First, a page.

What I admire most about start-ups in the UAE is that entrepreneurs are realising how important it is to have a proper strategy and marketing plan in place. They appreciate the need for a long-term vision and do not live each business day as it goes by.
A marketing plan is a process that highlights the business’s marketing efforts and activities for the upcoming year. Some companies work on a quarter-by-quarter basis, while others prefer to have a yearly outline. The purpose of the plan is to attract new customers and retain current ones.
Not every plan will be great. As many startup entrepreneurs turn to consultants, or agencies to aid them with that aspect, it is good to have a look at what qualities a good marketing plan should have. Once you have those qualities in mind, it would be easy to tell apart a good marketing plan from a not-so-good one. I will refer to an abaya boutique as an example of a startup business.
When drafting a marketing plan the first question I ask my clients is who their target audience is. The more defined the group the better. In this exercise we consider everything from age, demographics, interests, spending habits, to social media platforms they are tuned into. The thing is that no matter how “generic” your product may seem you cannot target everyone. So the abaya boutique business in our example would not suit everyone’s taste, and even if they do wear abayas, they might not be interested in the designs the boutique sells. My clients and I always narrow down this aspect first, and decide on who we are targeting with this plan, because everything else in the plan would be based on that.
Secondly we look at the product, and evaluate it to see if it would actually be of interest to that specific target audience.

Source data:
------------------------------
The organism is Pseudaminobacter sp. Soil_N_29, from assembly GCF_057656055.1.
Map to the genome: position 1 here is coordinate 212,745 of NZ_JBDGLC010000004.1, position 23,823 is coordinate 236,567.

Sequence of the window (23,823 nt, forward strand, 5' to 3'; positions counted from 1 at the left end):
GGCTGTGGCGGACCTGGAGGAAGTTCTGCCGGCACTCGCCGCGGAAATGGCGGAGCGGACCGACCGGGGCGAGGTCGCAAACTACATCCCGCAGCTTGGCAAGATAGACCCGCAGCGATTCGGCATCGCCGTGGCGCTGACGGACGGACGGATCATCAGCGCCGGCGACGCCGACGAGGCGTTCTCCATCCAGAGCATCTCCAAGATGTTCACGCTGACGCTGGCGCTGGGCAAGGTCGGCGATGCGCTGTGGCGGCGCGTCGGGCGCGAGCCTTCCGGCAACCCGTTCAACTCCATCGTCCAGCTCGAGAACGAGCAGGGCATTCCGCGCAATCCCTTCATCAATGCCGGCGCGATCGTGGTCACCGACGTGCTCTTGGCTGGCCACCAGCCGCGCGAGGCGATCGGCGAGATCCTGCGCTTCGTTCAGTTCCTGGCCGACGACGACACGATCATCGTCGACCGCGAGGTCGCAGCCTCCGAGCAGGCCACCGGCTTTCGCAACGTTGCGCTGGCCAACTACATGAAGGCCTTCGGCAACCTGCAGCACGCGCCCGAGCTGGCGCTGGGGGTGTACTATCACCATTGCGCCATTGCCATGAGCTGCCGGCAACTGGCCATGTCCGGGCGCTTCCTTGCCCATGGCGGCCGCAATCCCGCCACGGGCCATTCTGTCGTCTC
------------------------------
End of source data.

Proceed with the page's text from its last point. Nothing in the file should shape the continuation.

For instance, if the abaya boutique is targeting affluent, fashion-forward women between the age of 18-30 then everything from the design, quality of fabrics, to boutique experience, packaging, and customer service provided should reflect that.
We then would work on our marketing objectives and set some measuring tools and a time frame. Would this be a one-year or a five-year marketing plan? When writing down the objectives, they have to be narrowed down just like the target audience. Avoid using objectives such as: “Providing women with beautiful hand-made garments.” Yes, you would be doing that, but how would you measure that objective? Every marketing objective should be measured in order to check whether you have achieved your target or not. So in the case of the abaya boutique, a good objective could be: “To reach Dh500,000 in sales by December”, or “To attract 20 new customers every month to be added to our database”. This way you could see how your business is doing, and if your marketing efforts are helping you reach that target or not.
Finally, you need to keep in mind that a marketing plan is not a static document but a dynamic one. Even if you set it for one year that does not mean that you do not review or amend it in any way before then. The market conditions could change. A slump in the economy could cause you to review your prices, and amend your sales target. I would suggest conducting regular meetings to discuss your marketing plan, evaluate what has been achieved so far, and figure out ways to achieve your goals faster.
To do so efficiently, I would suggest delegating specific tasks or goals to different team members. When finalising the plan, discuss it with your team and explain how everyone is responsible to deliver certain tasks. Dividing the tasks and giving each member an area of focus would help you achieve your business targets faster and more effectively.
Manar Al Hinai is an award-winning Emirati writer and communications consultant based in Abu Dhabi. Twitter: @manar_alhinai